Over the past few years, collaboration between the CPNP Research and Program Committees has resulted in high quality, membership driven research programming at the Annual Meeting. Input is requested from all CPNP committees but this collaboration, in particular, has led to the development of focused programming fulfilling a need for members who either work primarily in a research setting or want to keep abreast of the ever-changing field of psychopharmacology research. One of the logistical difficulties of this type of collaboration is the CPNP programming timeline. It is not long after the Annual Meeting that the following year's offerings are being determined. With the focus of both committees and commitment to excellence in programming, this project has been a great success. The collaboration has led to a two hour track of programming ranging from ‘Incorporating Health Services Research into Practice' to this past year's ‘Pharmacogenomics for the Neuropsychiatric Pharmacist'. As the offerings are many at the Annual Meeting, CPNP thought a brief review of what was discussed in this most recent two hour track was in order for all members.

During the first hour of the two hour track, Dr. Jeffrey R. Bishop from the University Of Illinois College Of Pharmacy gave a thorough primer to help the audience better understand the sources of genetic variability and how they might contribute to drug outcomes in psychiatry. Additionally, common study designs used in pharmacogenomics studies were reviewed. A well-organized review of definitions, background and nomenclature set the stage for a discussion of genetic variation as it relates to SNPs, gene expression and genotyping technologies. The various study designs reviewed included cross sectional studies, post hoc analyses of DNA collected from clinical trials and effective/pragmatic clinical trials. Examples of these studies included carbamazepine-associated hypersensitivity, olanzapine treatment response related to genetic variability in the type-3 metabatropic glutamate receptor gene and warfarin/clopidigrel, respectively. Examples of scientific advances related to genome-wide association studies in psychopharmacology were also reviewed.

Additionally, Dr. Bishop discussed the dramatic increase over the last 25 years of drug labeling that mention human genomic biomarkers as well as labels with pharmacogenomics information included in boxed warnings, warnings, dose/administration and drug interactions. Much of this increase relates specifically to medications used in psychiatry with 26 of 105 labels referring to pharmacogenomics biomarkers and 22 of 65 labels referring to the other pharmacogenomics information listed above involving psychiatric medications.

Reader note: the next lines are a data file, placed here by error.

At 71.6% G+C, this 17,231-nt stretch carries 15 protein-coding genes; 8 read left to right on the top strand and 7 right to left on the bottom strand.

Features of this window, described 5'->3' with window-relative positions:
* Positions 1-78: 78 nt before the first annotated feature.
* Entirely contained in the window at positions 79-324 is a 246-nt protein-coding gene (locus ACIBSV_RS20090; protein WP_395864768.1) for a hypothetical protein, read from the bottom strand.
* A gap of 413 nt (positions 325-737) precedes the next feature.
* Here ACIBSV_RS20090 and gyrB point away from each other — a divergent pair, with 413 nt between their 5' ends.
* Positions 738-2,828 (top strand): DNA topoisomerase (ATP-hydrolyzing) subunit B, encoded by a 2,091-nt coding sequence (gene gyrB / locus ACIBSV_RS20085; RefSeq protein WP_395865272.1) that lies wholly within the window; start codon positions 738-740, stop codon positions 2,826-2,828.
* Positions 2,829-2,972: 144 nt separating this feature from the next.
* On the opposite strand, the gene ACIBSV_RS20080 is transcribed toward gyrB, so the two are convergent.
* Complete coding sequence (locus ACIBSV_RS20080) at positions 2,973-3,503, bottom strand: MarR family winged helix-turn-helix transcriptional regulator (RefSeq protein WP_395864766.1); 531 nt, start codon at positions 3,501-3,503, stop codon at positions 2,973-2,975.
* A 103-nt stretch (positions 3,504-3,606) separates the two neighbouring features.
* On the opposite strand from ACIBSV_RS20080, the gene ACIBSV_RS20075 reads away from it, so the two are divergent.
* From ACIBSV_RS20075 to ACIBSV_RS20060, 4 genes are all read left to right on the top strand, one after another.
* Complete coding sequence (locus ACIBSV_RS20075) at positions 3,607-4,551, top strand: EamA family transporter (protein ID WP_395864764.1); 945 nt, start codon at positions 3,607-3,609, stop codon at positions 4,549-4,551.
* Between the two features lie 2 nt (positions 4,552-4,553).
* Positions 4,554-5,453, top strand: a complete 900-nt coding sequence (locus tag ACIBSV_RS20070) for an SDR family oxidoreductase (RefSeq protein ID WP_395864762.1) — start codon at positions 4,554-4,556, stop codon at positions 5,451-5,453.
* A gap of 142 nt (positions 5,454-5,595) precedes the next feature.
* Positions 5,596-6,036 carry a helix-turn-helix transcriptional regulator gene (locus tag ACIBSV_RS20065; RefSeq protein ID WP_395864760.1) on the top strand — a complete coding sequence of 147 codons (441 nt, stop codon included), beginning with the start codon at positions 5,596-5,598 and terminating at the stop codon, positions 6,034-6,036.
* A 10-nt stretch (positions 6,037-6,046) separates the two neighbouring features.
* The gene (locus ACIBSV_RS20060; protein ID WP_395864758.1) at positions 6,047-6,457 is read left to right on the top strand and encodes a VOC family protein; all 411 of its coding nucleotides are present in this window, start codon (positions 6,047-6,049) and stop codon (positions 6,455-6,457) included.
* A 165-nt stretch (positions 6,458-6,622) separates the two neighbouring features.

Dr. Daniel Mueller, Associate Professor at the University of Toronto and Head of the Pharmacogenomics Research Clinic Centre for Addiction and Mental Health followed Dr. Bishop with a discussion of the work his group has conducted analyzing liver gene variants to assess poor or rapid metabolizer status in order to help predict dosage and response, as well as avoid side effects of antipsychotics and antidepressants. It is the struggle to find maximum response with minimum side effects that is the main goal of Dr. Mueller's pharmacogenomics lab.

Much of his work centers on CYP2D6 and CYP2C19 activity status. He first reviewed a study evaluating OCD patients who were treated with a variety of antidepressants and then evaluated by chart review for response (using the Clinical Global Improvement (CGI) scale) and additionally were evaluated for 2D6 metabolizer status. He observed that impaired CYP2D6 metabolizer status was significantly associated with non-response in this population. He presented specific cases from the study of patients who, given their metabolizer status a priori, might have led to a better treatment choice earlier in therapy. He then reviewed a survey study that his clinic performed to evaluate provider and patient acceptance of genotyping services. Metabolizer status was determined for both CYP2D6 and CYP2C19 metabolizer frequencies and recommendations were given based on genotype, as would be done in clinical practice. Physicians reported that the information was useful, they and their patients were satisfied with the service and that they believed that genetic testing would become common in psychiatric drug treatment.

Finally, Dr. Mueller turned his attention to the pharmacogenetics of antipsychotic-induced weight gain. He discussed a review of studies that found a strong correlation between a 5HT2C-759C/T polymorphism and increased weight gain among patients receiving an antipsychotic. He also described work his lab has done studying the effect of Neuropetide Y (NPY), one of the most potent orexigenic peptides. Specifically, a combined analysis of three gene variants (SNP rs16147, rs5573 and rs5574) was significantly associated with antipsychotic-induced weight gain.

The presentations from Drs. Bishop and Mueller highlighted the importance of pharmacogenomics in psychiatric pharmacy practice, providing a thoughtful review of pharmacogenomics principles and exciting research in this ever-growing field. For those who would like to hear the presentations in their entirety, look for future notification of their availability at CPNP University via your CPNP Weekly Updates.